Defining the focus of initiatives for 2015
The 5P framework for the non-antibiotic management of URTIs
The five-part framework is an innovation that was developed to highlight key areas of focus for antibiotic stewardship to include prescribers, pharmacy staff, patients, policy and prevention. The framework presents rationale for focusing on URTIs to promote appropriate antibiotic use in primary care.
Figure 2: The GRIP’s pentagonal framework for change encompasses five key areas—Policy, Prevention, Prescriber, Pharmacy and Patient
Following the success of the 2014 activations, the group discussed priorities looking forward. GRIP discussed which part of the 5P framework initiatives should be the focus in 2015 and had varying thoughts, especially since the barriers to behaviour vary dramatically across and within countries. However, it was determined that patients should be the focus of 2015 – either by producing materials that target them directly, or by developing pharmacy materials that can be used during patient consultations. A patient-centred approach within consultations includes identifying concerns and expectations, providing education on the appropriate use of antibiotics and the natural duration of the condition. It also includes discussing suitable symptomatic relief options and when patients should see their doctor.
It was decided that to induce behavior change among patients, future materials should focus on:
- The dire consequences that antibiotic resistance has on public health
- Typical duration of symptoms for viral infections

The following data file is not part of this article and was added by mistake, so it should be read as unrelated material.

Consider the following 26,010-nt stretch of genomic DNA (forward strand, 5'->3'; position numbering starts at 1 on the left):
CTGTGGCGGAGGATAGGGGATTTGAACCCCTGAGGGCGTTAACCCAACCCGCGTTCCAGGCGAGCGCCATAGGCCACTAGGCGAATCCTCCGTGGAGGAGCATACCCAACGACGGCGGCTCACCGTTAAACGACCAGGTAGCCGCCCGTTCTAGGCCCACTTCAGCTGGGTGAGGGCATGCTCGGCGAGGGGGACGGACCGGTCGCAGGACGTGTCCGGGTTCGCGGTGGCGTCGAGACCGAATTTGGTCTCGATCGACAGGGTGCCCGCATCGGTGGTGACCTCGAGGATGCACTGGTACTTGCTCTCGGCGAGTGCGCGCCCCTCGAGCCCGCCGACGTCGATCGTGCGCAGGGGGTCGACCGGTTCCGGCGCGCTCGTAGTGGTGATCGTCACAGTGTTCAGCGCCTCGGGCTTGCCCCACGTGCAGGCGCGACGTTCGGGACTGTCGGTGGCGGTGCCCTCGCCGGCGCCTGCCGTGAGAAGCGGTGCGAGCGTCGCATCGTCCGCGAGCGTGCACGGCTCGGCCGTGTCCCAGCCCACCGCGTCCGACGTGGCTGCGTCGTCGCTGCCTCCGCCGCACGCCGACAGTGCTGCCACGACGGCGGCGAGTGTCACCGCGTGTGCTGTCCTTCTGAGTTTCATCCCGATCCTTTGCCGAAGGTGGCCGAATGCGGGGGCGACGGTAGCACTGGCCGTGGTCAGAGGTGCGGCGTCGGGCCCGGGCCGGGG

- Options for symptomatic relief
- Side effects associated with antibiotics, including their effects on internal flora
- Red flags for easy identification of patients who require referral
The panel discussed the possibility of prioritising the education of students on antibiotic awareness. The group highlighted that it can be difficult for medical students to rule out a serious illness and diagnose a URTI. By educating these students on red flag symptoms and when prescribing an antibiotic is suitable, it is hoped that they will be more likely to practice appropriate management. Professor Essack furthered this point by saying that diagnosis of URTIs and how to treat them should be of higher priority on medical students’ curricula.
It was decided there should be education for all young people with a focus on making medical and pharmacy students champions of stewardship. It was highlighted that while it can be difficult to change the curriculum of a university course, students could be provided with educational awards for their input on antibiotic resistance awareness.